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Coral Conservation: Need, Process and significance

  • Posted By
    10Pointer
  • Categories
    Environment
  • Published
    25th Dec, 2020
Coral Conservation: Need, Process and significance
  • Coral reefs serve many roles within the marine ecosystem. Also, they are important to the way our global ecosystems work as well. 
  • However, anthropogenic activities such as pollution, overfishing, destructive fishing practices using dynamite or cyanide, collecting live corals for the aquarium market, mining coral for building materials, and global warming are causing depletion of coral.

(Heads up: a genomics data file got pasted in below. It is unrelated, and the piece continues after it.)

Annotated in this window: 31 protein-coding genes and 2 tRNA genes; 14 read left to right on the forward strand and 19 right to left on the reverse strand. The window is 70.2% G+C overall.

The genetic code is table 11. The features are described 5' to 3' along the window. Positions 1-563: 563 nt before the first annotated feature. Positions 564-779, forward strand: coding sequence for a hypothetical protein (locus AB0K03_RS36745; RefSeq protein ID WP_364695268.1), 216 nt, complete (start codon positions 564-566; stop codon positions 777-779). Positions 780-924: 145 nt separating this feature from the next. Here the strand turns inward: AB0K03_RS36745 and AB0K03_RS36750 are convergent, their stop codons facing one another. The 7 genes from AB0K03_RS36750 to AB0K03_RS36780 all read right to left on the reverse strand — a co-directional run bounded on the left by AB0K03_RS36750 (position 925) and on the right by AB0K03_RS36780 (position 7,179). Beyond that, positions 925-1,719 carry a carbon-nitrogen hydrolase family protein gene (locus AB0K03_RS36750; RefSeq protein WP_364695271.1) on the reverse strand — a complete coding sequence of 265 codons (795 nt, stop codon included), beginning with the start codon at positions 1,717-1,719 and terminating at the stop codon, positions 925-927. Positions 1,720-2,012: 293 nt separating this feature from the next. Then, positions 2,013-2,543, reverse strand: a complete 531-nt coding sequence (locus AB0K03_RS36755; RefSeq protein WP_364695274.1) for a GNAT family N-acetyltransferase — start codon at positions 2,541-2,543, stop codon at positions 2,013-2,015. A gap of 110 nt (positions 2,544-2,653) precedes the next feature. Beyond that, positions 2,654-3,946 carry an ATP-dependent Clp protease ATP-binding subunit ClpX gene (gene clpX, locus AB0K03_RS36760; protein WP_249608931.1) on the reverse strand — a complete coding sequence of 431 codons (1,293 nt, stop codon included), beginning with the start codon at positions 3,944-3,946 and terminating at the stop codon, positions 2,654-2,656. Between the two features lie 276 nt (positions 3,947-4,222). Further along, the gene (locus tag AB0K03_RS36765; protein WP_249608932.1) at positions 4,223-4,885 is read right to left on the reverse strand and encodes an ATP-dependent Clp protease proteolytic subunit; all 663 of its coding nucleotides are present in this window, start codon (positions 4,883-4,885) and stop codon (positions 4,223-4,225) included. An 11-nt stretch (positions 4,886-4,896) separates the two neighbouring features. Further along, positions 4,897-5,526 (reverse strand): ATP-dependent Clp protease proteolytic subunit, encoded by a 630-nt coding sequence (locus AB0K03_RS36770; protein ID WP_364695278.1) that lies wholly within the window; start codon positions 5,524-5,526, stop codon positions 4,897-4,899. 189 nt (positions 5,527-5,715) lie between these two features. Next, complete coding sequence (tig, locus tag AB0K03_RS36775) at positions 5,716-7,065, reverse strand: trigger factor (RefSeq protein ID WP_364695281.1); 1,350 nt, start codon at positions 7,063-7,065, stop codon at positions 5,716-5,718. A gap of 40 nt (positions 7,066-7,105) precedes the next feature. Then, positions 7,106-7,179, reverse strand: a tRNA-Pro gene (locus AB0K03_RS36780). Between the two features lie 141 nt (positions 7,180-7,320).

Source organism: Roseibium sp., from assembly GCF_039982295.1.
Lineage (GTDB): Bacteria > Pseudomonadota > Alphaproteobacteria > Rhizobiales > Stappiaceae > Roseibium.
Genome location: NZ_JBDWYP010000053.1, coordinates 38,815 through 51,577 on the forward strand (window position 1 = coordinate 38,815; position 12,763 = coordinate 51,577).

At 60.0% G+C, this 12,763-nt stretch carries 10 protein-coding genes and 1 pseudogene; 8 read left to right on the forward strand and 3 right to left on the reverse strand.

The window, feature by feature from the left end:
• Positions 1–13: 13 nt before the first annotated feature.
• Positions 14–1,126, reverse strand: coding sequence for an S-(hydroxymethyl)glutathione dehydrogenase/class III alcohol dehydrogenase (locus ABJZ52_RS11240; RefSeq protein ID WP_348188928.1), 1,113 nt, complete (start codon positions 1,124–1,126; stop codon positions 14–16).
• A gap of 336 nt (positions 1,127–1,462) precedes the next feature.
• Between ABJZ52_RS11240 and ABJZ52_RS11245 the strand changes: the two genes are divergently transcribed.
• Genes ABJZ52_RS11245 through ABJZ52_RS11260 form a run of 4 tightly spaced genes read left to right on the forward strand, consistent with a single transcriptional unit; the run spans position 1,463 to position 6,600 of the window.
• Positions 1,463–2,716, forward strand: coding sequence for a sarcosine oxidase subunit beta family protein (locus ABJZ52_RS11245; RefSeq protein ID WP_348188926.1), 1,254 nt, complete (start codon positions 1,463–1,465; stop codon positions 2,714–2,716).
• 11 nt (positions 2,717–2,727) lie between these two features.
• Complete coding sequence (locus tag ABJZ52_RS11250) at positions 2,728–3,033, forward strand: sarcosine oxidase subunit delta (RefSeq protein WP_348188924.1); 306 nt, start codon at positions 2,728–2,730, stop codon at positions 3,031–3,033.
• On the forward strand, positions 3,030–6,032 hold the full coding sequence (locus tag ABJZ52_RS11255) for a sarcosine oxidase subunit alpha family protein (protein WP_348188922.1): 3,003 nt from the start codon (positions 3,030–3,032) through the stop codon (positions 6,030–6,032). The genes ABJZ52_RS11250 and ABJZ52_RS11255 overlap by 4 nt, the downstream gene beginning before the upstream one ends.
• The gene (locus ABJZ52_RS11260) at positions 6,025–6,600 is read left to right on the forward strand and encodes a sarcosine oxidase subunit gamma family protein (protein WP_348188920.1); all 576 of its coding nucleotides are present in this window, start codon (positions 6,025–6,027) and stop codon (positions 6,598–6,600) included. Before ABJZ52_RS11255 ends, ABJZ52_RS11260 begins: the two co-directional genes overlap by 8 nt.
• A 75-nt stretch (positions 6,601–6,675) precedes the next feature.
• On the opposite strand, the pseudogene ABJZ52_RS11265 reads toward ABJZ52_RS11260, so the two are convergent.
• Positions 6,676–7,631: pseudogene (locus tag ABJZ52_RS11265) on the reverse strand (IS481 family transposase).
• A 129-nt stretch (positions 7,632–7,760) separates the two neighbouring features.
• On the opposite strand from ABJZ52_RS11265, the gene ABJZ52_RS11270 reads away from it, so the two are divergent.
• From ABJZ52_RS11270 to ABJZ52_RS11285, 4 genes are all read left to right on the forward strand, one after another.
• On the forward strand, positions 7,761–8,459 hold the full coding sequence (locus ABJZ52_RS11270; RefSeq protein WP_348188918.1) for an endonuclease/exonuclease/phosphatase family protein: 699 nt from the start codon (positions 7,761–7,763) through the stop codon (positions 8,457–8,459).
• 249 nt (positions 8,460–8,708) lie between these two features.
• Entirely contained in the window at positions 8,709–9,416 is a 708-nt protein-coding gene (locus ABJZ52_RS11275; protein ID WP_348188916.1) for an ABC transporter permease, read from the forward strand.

• Marine ecosystem has been impacted negatively by these factors.
  • Coral reefs are most important constituents of marine ecosystem are being degraded due to multiple factors, which has called for urgent conservation efforts.

Corals and coral reefs

  • Corals are calcareous rocks which are formed from the skeletons of minute sea animals, called polyps.
  • The polyps extract calcium salts from sea water to form hard skeletons which protect their soft bodies. Further, accumulation of these skeletons forms corals.
  • The corals live in colonies and develop on skeletons of dead polyps. These tubular skeletons grow upwards and outwards as a cemented calcareous rocky mass, collectively called corals.
  • The shallow rock which is created by these depositions is called reef which evolves into islands on maturity.